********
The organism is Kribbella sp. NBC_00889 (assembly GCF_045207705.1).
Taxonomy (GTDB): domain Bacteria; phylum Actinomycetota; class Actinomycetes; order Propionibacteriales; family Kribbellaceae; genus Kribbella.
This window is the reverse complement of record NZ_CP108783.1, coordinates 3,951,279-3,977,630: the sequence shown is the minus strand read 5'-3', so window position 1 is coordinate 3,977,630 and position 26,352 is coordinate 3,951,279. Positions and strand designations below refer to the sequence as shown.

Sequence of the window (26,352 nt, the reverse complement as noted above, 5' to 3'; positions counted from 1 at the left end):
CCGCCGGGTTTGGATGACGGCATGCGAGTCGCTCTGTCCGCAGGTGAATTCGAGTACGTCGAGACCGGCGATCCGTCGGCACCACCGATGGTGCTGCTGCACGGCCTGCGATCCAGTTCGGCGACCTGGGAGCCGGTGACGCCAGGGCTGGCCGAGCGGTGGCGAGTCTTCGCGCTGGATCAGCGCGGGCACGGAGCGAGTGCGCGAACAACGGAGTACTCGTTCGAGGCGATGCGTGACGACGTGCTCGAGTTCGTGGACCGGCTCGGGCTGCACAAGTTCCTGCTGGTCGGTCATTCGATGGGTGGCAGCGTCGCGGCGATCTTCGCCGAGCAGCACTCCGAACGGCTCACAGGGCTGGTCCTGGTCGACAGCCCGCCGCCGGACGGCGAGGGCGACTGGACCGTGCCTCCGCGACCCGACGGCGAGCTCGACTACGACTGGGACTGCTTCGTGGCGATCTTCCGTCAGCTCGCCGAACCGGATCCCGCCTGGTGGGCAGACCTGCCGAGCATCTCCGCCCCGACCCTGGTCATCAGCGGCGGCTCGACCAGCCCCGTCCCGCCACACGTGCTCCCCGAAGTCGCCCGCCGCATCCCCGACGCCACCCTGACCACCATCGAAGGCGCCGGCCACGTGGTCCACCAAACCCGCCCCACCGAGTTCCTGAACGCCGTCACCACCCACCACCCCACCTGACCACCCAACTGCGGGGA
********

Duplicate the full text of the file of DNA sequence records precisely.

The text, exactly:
The organism is Kribbella sp. NBC_00889 (assembly GCF_045207705.1).
Taxonomy (GTDB): domain Bacteria; phylum Actinomycetota; class Actinomycetes; order Propionibacteriales; family Kribbellaceae; genus Kribbella.
This window is the reverse complement of record NZ_CP108783.1, coordinates 3,951,279-3,977,630: the sequence shown is the minus strand read 5'-3', so window position 1 is coordinate 3,977,630 and position 26,352 is coordinate 3,951,279. Positions and strand designations below refer to the sequence as shown.

Sequence of the window (26,352 nt, the reverse complement as noted above, 5' to 3'; positions counted from 1 at the left end):
CCGCCGGGTTTGGATGACGGCATGCGAGTCGCTCTGTCCGCAGGTGAATTCGAGTACGTCGAGACCGGCGATCCGTCGGCACCACCGATGGTGCTGCTGCACGGCCTGCGATCCAGTTCGGCGACCTGGGAGCCGGTGACGCCAGGGCTGGCCGAGCGGTGGCGAGTCTTCGCGCTGGATCAGCGCGGGCACGGAGCGAGTGCGCGAACAACGGAGTACTCGTTCGAGGCGATGCGTGACGACGTGCTCGAGTTCGTGGACCGGCTCGGGCTGCACAAGTTCCTGCTGGTCGGTCATTCGATGGGTGGCAGCGTCGCGGCGATCTTCGCCGAGCAGCACTCCGAACGGCTCACAGGGCTGGTCCTGGTCGACAGCCCGCCGCCGGACGGCGAGGGCGACTGGACCGTGCCTCCGCGACCCGACGGCGAGCTCGACTACGACTGGGACTGCTTCGTGGCGATCTTCCGTCAGCTCGCCGAACCGGATCCCGCCTGGTGGGCAGACCTGCCGAGCATCTCCGCCCCGACCCTGGTCATCAGCGGCGGCTCGACCAGCCCCGTCCCGCCACACGTGCTCCCCGAAGTCGCCCGCCGCATCCCCGACGCCACCCTGACCACCATCGAAGGCGCCGGCCACGTGGTCCACCAAACCCGCCCCACCGAGTTCCTGAACGCCGTCACCACCCACCACCCCACCTGACCACCCAACTGCGGGGA